Trying to Control a Future We Never Get Right

"Technology is the villain," Wilbur H. Ferry wrote in the March 2, 1968 edition of the Saturday Review. "I do not say that technology will be regulated, only that it should be."

Here at Paleofuture we often look at techno-utopian predictions for the future—the people who were developing artificial meat to feed the world's hungry, or the people who thought flying cars would solve our traffic congestion problems. The techno-utopian holds up technological advance as not just a positive force in the world, but as the only answer to bringing about the best things in life. History (20th century America, in particular) is filled with techno-utopians: people who believe that technology is the fundamental ingredient to solving every problem.

But here at Paleofuture we also look (less commonly these days, I'll admit) at the people who warned that technology was the enemy; that scientific developments were going to undoubtedly make our lives worse. The techno-reactionary believes that technology must be controlled so as not to overwhelm the very people it ostensibly exists to help. Wilbur H. Ferry worked at a think tank called the Center for the Study of Democratic Institutions, and Ferry was very much in the latter camp. He thought technology was going to make our lives unbearable.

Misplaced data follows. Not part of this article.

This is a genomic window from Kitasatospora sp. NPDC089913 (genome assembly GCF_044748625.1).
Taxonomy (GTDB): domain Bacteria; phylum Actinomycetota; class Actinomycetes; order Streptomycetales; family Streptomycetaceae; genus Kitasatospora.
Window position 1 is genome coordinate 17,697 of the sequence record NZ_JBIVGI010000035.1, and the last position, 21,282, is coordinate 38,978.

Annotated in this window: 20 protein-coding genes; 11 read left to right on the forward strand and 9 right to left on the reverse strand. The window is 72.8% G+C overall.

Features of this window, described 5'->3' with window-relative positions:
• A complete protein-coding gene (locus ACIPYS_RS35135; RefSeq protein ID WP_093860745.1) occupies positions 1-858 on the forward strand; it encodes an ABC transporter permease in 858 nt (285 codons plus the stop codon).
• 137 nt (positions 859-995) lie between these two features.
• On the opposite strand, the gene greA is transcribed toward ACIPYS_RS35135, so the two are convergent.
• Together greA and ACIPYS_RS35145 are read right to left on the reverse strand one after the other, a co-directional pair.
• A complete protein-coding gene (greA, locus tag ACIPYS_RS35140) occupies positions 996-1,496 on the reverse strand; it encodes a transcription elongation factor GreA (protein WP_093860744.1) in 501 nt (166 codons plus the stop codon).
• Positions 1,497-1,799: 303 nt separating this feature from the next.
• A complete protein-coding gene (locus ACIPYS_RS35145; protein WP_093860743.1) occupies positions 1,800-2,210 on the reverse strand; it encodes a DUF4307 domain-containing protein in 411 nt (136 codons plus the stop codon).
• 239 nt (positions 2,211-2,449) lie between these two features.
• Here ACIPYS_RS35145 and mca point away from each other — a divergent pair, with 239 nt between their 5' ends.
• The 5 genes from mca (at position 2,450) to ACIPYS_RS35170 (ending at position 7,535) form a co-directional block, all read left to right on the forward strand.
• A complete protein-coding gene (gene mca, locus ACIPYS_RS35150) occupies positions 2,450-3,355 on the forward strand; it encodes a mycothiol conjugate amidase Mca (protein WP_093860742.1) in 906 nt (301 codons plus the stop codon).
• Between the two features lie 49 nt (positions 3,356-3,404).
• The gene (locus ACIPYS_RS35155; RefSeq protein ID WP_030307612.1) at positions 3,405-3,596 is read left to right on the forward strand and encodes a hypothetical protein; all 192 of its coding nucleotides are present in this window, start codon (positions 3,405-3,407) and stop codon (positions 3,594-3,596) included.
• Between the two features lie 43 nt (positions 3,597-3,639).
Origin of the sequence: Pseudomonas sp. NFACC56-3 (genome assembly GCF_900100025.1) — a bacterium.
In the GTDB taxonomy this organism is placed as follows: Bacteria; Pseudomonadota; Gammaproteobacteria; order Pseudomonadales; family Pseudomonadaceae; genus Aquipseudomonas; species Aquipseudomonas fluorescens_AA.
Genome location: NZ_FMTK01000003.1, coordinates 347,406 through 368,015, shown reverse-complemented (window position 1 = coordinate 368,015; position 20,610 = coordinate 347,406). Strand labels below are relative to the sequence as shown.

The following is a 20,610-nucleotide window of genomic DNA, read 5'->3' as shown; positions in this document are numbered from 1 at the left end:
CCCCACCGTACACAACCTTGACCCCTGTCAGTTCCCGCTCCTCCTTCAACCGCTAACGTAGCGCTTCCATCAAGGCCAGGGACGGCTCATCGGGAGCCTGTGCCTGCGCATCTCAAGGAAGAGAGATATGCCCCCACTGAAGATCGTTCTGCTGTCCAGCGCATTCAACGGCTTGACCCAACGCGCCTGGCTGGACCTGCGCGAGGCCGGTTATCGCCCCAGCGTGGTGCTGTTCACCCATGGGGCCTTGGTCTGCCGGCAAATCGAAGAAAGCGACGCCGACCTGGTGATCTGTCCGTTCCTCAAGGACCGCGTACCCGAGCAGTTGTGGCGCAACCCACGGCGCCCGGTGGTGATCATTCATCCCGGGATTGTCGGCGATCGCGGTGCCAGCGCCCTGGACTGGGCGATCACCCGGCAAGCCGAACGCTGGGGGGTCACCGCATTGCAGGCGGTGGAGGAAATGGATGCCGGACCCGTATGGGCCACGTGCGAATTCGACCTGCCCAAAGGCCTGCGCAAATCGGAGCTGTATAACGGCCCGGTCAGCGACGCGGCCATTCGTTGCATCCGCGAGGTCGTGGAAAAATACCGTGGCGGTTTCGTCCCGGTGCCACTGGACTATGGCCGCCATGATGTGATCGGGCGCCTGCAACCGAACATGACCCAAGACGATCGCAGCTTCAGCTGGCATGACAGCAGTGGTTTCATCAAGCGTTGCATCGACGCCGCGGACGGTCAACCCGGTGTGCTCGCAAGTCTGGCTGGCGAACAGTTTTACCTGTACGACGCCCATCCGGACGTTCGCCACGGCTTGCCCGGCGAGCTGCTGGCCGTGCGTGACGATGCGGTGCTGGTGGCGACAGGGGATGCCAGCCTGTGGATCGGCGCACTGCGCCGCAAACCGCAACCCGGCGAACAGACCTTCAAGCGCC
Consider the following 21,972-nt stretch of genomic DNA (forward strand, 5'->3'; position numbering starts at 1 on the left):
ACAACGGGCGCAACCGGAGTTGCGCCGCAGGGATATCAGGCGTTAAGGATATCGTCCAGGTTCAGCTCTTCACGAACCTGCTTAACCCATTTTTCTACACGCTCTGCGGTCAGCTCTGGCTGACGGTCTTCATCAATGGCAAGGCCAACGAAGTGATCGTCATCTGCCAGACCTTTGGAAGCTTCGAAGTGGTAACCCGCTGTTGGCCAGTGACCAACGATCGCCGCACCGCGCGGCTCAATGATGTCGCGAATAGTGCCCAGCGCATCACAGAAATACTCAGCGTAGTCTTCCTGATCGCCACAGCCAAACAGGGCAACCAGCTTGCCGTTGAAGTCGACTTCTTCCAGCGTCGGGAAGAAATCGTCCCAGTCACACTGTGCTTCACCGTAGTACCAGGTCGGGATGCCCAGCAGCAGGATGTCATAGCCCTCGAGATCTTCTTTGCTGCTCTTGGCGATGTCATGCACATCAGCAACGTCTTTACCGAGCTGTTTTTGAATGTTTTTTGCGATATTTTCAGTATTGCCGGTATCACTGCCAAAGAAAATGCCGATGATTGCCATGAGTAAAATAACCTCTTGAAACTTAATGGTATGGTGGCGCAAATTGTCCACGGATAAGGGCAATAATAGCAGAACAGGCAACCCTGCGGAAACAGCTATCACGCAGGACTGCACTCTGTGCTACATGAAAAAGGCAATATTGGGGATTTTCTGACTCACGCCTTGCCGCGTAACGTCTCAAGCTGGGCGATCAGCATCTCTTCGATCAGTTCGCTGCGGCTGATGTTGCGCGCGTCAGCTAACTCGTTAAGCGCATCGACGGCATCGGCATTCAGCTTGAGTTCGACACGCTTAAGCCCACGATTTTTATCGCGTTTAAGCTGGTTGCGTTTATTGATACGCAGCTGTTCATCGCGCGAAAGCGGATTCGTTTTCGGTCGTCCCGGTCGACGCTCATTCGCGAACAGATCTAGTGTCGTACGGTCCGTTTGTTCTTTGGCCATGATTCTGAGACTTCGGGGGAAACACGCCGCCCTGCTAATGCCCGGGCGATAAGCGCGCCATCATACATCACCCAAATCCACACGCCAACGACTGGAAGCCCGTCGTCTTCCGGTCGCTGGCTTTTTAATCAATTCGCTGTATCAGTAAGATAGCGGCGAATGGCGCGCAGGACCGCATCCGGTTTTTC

In 1968 Ferry warned that the technological developments that Americans were seeing at the end of the 1960s had the potential to make our lives worse. Much, much worse. Ferry pointed to both dystopian literature and real-world examples of this throughout his essay, "Must We Rewrite The Constitution to Control Technology?"

The world was changing, and America would have to adapt quickly if it wanted to properly control that change. Ferry cited unnamed works of fiction that showed just how terrible the future could be: "Humans, poor folk, are the objects of the exercise, never the subjects." The only title he calls out by name would have been familiar to everyone of the late 60s, just as it is today: George Orwell's 1984.

"Not many years ago it was considered regressive and ludditish even to suggest the need for control of technology," Ferry wrote. "Now a general agreement is emerging that something must be done. But on what scale, and by whom?"

By whom, indeed.

Ferry thought that the American judicial system was ill-equipped to deal with the latest technologies of the day. It's fair to say that Ferry's two largest concerns about high-tech had to do with things we're still very much alarmed about today: pollution and privacy.

From Ferry's 1968 essay:

My first example is privacy, today a goner, killed by technology. We are still in the early days of electronic eavesdropping, itself an offshoot of communications research, and at first celebrated as a shortcut to crime control.

Many people today are justifiably concerned that institutions like the Supreme Court are ill-equipped to handle the realities of our modern age. Many were shocked when SCOTUS recently had the good sense to recognize that searching a cell phone was like searching through someone's entire life and that the least police could do was obtain a warrant before searching one.